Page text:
In the present study, we have examined the ability of NXY-059, administered after arterial occlusion at a drug level that is tolerated in humans, to ameliorate both the motor and cognitive deficits produced in this primate model of stroke. Behavioral assessment was made both shortly after arterial occlusion and many weeks later.
Materials and Methods
Fourteen laboratory-bred, adult common marmosets (Callithrix jacchus), ≈12 months of age at the start of the experiment, were used. Two of these monkeys were used for pharmacokinetic analysis and the remaining 12 monkeys were divided between drug (n=6) and saline (n=6) treatments for the main study. All monkeys were kept within a large colony and had good visual and auditory interaction with other monkeys. All procedures were carried out in accordance with United Kingdom Home Office regulations. Surgery, behavioral testing, and histological analysis were all done blinded to the drug-treatment condition. There were no deaths as a consequence of the surgery or drug treatments.
A pharmacokinetic study was performed on 2 marmosets by an intravenous bolus of NXY-059 (104.9 μmol · kg−1) and a mean constant-rate subcutaneous infusion (48.6 μmol · h−1 · kg−1) through osmotic minipumps (Alzet model 2001D). Data were fitted to a 1-compartment model with intravenous bolus and maintenance infusion, which showed a good fit. These data were applied to dose calculations for the main study. NXY-059 was assayed by coupled column liquid chromatography and detected by UV detection at 299 nm. The plasma samples were treated with methanol followed by centrifugation, evaporation of the supernatant, and reconstitution in buffer before injection into the liquid chromatographic system. The limit of quantification was 0.6 μmol/L, with accuracy of 92% to 104%, and the intra-assay coefficient of variation was 4.5%.
Twelve monkeys were anesthetized with Saffan (alphaxolone [9 mg/mL]/alphadolone acetate [3 mg/mL], 0.15 mL/100 g, Glaxo Vet Ltd) administered intramuscularly. After turning a large cranial flap and opening the dura over the right lateral frontal cortex, the right M1 segment of the MCA, 2 mm medial to the olfactory tract, was permanently occluded as previously described.9 The vessel was both occluded and bisected by electrocoagulation at this site. After surgery, the monkeys were placed in incubators to maintain body temperature during recovery from anesthesia; they remained there for 3 to 5 days and were nursed until they were capable of self-care. Sham-operated control monkeys were not used in this study because a previous study had shown no evidence of any behavioral deficits or brain damage in sham-operated monkeys,6 and we wished to avoid unnecessary surgical procedures. The mortality rate from this procedure across all studies is <10%, with most deaths having occurred early in the development of this model.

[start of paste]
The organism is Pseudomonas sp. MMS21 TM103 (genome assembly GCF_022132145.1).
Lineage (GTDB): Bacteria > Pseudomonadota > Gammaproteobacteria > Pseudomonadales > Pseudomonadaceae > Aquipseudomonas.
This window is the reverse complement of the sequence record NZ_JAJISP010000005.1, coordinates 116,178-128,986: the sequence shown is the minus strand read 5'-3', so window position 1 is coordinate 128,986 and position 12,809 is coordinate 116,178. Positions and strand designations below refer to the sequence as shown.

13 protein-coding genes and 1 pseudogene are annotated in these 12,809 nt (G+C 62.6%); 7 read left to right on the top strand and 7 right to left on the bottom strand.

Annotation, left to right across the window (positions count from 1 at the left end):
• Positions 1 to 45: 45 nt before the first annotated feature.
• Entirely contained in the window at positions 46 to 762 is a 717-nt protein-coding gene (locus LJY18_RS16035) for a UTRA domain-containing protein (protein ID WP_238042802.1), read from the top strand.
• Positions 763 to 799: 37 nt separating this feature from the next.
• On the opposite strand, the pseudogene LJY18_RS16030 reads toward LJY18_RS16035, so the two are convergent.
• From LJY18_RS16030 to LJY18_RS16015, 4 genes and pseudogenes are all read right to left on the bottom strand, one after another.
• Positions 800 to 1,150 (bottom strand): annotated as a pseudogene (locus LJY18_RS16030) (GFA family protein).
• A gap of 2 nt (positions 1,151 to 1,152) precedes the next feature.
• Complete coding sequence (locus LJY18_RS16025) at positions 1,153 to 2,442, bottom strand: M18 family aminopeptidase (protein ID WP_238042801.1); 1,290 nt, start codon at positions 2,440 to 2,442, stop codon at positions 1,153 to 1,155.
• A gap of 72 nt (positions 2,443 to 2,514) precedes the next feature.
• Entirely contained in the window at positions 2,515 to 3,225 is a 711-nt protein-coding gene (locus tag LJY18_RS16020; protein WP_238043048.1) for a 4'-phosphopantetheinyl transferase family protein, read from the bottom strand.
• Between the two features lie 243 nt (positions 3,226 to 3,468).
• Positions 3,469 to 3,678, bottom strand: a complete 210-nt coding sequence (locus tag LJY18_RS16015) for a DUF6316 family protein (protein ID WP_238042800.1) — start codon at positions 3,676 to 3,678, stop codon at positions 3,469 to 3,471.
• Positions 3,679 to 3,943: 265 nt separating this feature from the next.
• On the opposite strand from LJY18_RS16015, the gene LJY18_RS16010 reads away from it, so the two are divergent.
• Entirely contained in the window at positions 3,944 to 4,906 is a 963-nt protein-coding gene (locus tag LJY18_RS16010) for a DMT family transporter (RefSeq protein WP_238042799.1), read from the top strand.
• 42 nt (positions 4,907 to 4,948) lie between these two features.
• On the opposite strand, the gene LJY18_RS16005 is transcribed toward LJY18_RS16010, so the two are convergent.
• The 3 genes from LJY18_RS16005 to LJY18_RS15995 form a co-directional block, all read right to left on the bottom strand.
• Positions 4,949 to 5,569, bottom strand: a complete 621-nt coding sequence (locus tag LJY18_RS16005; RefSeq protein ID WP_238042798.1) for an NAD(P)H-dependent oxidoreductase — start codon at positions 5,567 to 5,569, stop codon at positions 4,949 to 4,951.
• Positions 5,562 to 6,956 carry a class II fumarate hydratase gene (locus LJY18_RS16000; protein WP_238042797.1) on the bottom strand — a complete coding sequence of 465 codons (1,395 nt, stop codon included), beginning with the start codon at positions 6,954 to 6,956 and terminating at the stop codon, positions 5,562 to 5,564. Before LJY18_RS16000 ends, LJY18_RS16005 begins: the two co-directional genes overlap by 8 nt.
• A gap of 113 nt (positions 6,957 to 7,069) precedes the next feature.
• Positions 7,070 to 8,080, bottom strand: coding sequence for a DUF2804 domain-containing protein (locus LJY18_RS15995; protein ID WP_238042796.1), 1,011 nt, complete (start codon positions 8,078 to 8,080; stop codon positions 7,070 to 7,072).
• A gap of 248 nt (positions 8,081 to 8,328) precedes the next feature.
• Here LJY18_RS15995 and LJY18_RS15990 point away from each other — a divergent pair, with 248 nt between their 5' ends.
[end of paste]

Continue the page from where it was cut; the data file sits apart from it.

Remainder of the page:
Five minutes after permanent MCA occlusion (pMCAO), the monkeys received a 1-mL intravenous infusion of either saline (n=6) or NXY-059 (73.5 μmol · kg−1) (n=6), and 2 primed osmotic minipumps (Alzet model 2001D) were implanted subcutaneously to provide prolonged drug or saline infusion. Drug-filled pumps contained 682 μmol/mL of NXY-059, which was released at 8 μL · h−1 from each pump. Twenty-four hours after pMCAO, the minipumps was replaced with 2 further primed minipumps, under Saffan anesthesia, to provide continuous drug administration for a total of 48 hours, at which time the pumps were removed. A blood sample (0.5 mL) was taken 24 hours after pMCAO, and plasma was stored at −20°C until analyzed at AstraZeneca R&D Södertälje.
During surgery, blood pressure was monitored by an ultrasonic Doppler flow detector (model 811-B, Perimed UK Ltd), with the probe attached to the tail below an inflatable cuff and pressure gauge. Heart rate and percentage blood oxygen saturation (Po2) levels were monitored with a Tiger pulse oximeter (Thames Medical). Body temperature was measured with a rectal thermometer. Recordings were taken at 10-minute intervals during surgery. After surgery, rectal temperature was monitored 2, 4, 24, and 48 hours after pMCAO.
In our laboratory, we routinely keep postoperative records of all monkeys, detailing the food and water intake, drug administration, and notes on their well-being and behavior. With the knowledge of the adverse effects seen in the clinic with other neuroprotective drugs such as the NMDA antagonists, we were particularly diligent in noting any unusual behavior that might follow drug treatment. The number of days after surgery when the monkeys first started eating without assistance was also noted.